Huge Zambezi shark caught in Breede River

Posted by Laura Grant on January 28, 2009
Posted in Green News

The South African Shark Conservancy has caught a huge four-metre Zambezi (bull) shark on an expedition on the Breede River this month. The shark is the largest of its kind known to science, the SASC says. The previous known maximum length for Zambezi sharks was 3.4 to 3.5 metres.

The shark also appeared to be heavily pregnant, which, says the SASC, suggests that the Breede River may be a nursery ground for the sharks.

Previously the species was known to occur as far south as Cape St. Francis in the Eastern Cape, so the discovery of the shark in the Breede river is a significant range extension for the species in South Africa, says the SASC.

The shark, which researchers named Nyami Nyami after the Zambezi river god, was caught on the fourth day of an expedition by a professional angler about 5,5km upstream. The shark towed the boat for 2,5km before it was landed on mud banks. The shark was tagged so that researchers could follow her movements.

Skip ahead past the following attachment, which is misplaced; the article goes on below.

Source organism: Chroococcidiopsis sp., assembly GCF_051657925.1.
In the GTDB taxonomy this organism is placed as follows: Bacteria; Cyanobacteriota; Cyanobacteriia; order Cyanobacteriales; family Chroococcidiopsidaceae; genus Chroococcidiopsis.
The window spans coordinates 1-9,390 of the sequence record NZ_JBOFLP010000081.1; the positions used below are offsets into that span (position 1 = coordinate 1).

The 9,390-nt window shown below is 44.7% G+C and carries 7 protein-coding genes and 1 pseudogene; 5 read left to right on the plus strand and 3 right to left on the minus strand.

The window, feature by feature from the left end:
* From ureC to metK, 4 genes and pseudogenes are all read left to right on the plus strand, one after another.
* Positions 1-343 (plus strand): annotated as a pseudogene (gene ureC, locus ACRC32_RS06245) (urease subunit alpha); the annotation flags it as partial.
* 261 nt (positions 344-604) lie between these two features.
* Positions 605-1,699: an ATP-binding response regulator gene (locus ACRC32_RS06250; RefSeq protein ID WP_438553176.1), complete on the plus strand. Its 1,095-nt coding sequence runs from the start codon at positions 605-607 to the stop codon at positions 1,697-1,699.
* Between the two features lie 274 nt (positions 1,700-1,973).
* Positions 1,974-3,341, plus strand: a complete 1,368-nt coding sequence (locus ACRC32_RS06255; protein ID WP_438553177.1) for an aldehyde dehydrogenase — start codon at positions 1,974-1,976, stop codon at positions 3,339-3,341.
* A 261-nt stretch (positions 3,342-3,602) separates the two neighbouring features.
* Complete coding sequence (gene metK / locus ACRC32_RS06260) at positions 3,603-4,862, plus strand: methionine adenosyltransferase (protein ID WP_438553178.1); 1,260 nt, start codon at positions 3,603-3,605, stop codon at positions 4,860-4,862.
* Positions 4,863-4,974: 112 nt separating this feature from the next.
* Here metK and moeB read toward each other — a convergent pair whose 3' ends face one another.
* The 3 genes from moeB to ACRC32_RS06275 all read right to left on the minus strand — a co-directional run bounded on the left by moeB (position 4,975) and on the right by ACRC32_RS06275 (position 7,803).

“We proceeded to track Nyami Nyami for 43 consecutive hours which, as far as we know, is the longest time this species has been tracked.  She moved up and down the estuary, following fishing boats and looking for an easy source of food, swimming as far as 15km upriver,” the SASC wrote on its website.

The group is looking to raise funding so it can continue studying the animal on the Breede River.

You can see pictures of the shark on the conservancy’s website.


3 Responses to “Huge Zambezi shark caught in Breede River”

  1. lynne kershaw
    March 4th, 2009 @ 8:50 am

    is the shark likly to travel 50 klms upstream into true fresh water

  2. Ubi Stohr
    July 12th, 2009 @ 8:57 am


    Zambezi sharks, or better know as bull sharks are the only shark specie with a tolerance to fresh water. to go up a river for 50km is nothing for this specie of shark. One was even found in the limpopo river in the Kruger, 130km from the ocean

    Hope this answ you question

  3. Miles
    November 30th, 2009 @ 2:09 pm

    The weblink to SASC in this article is down, but you can see the blog/photos at

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